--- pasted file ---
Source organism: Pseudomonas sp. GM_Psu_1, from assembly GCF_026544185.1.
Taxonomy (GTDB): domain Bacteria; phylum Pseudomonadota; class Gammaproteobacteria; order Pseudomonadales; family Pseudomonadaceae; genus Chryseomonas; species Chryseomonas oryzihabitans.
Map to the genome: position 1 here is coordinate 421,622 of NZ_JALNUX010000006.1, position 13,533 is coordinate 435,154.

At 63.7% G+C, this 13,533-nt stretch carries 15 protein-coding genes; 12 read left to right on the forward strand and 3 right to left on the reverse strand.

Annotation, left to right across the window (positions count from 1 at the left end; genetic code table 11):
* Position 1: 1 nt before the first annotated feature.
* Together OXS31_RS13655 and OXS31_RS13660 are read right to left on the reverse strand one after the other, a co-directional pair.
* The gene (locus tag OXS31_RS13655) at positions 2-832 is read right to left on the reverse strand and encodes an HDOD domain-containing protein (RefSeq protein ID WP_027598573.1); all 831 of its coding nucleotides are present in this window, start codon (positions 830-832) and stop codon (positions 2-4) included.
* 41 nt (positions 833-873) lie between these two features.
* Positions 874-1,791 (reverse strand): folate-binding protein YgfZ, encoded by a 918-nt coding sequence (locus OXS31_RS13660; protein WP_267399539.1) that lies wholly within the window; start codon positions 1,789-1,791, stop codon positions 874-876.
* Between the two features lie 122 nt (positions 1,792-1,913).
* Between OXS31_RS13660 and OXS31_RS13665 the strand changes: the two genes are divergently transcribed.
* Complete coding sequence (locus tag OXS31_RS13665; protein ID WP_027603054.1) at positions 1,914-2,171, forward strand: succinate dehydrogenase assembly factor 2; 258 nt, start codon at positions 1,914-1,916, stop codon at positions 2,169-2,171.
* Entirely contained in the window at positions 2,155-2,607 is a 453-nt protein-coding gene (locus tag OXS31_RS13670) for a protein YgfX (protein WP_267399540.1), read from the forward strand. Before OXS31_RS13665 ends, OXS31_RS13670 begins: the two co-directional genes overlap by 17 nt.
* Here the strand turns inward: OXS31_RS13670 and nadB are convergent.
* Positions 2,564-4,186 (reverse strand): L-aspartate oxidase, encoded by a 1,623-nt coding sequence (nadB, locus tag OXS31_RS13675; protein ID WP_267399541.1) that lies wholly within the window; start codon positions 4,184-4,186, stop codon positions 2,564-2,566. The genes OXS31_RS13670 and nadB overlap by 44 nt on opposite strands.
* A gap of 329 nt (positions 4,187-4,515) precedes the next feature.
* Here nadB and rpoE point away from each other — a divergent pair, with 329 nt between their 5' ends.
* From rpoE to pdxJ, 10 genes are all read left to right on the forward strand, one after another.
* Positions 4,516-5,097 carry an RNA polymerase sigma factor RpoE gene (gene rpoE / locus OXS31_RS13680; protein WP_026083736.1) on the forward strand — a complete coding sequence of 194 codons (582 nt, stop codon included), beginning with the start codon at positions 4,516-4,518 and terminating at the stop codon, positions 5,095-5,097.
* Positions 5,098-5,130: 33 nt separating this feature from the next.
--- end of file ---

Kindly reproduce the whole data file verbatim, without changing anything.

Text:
Source organism: Pseudomonas sp. GM_Psu_1, from assembly GCF_026544185.1.
Taxonomy (GTDB): domain Bacteria; phylum Pseudomonadota; class Gammaproteobacteria; order Pseudomonadales; family Pseudomonadaceae; genus Chryseomonas; species Chryseomonas oryzihabitans.
Map to the genome: position 1 here is coordinate 421,622 of NZ_JALNUX010000006.1, position 13,533 is coordinate 435,154.

At 63.7% G+C, this 13,533-nt stretch carries 15 protein-coding genes; 12 read left to right on the forward strand and 3 right to left on the reverse strand.

Annotation, left to right across the window (positions count from 1 at the left end; genetic code table 11):
* Position 1: 1 nt before the first annotated feature.
* Together OXS31_RS13655 and OXS31_RS13660 are read right to left on the reverse strand one after the other, a co-directional pair.
* The gene (locus tag OXS31_RS13655) at positions 2-832 is read right to left on the reverse strand and encodes an HDOD domain-containing protein (RefSeq protein ID WP_027598573.1); all 831 of its coding nucleotides are present in this window, start codon (positions 830-832) and stop codon (positions 2-4) included.
* 41 nt (positions 833-873) lie between these two features.
* Positions 874-1,791 (reverse strand): folate-binding protein YgfZ, encoded by a 918-nt coding sequence (locus OXS31_RS13660; protein WP_267399539.1) that lies wholly within the window; start codon positions 1,789-1,791, stop codon positions 874-876.
* Between the two features lie 122 nt (positions 1,792-1,913).
* Between OXS31_RS13660 and OXS31_RS13665 the strand changes: the two genes are divergently transcribed.
* Complete coding sequence (locus tag OXS31_RS13665; protein ID WP_027603054.1) at positions 1,914-2,171, forward strand: succinate dehydrogenase assembly factor 2; 258 nt, start codon at positions 1,914-1,916, stop codon at positions 2,169-2,171.
* Entirely contained in the window at positions 2,155-2,607 is a 453-nt protein-coding gene (locus tag OXS31_RS13670) for a protein YgfX (protein WP_267399540.1), read from the forward strand. Before OXS31_RS13665 ends, OXS31_RS13670 begins: the two co-directional genes overlap by 17 nt.
* Here the strand turns inward: OXS31_RS13670 and nadB are convergent.
* Positions 2,564-4,186 (reverse strand): L-aspartate oxidase, encoded by a 1,623-nt coding sequence (nadB, locus tag OXS31_RS13675; protein ID WP_267399541.1) that lies wholly within the window; start codon positions 4,184-4,186, stop codon positions 2,564-2,566. The genes OXS31_RS13670 and nadB overlap by 44 nt on opposite strands.
* A gap of 329 nt (positions 4,187-4,515) precedes the next feature.
* Here nadB and rpoE point away from each other — a divergent pair, with 329 nt between their 5' ends.
* From rpoE to pdxJ, 10 genes are all read left to right on the forward strand, one after another.
* Positions 4,516-5,097 carry an RNA polymerase sigma factor RpoE gene (gene rpoE / locus OXS31_RS13680; protein WP_026083736.1) on the forward strand — a complete coding sequence of 194 codons (582 nt, stop codon included), beginning with the start codon at positions 4,516-4,518 and terminating at the stop codon, positions 5,095-5,097.
* Positions 5,098-5,130: 33 nt separating this feature from the next.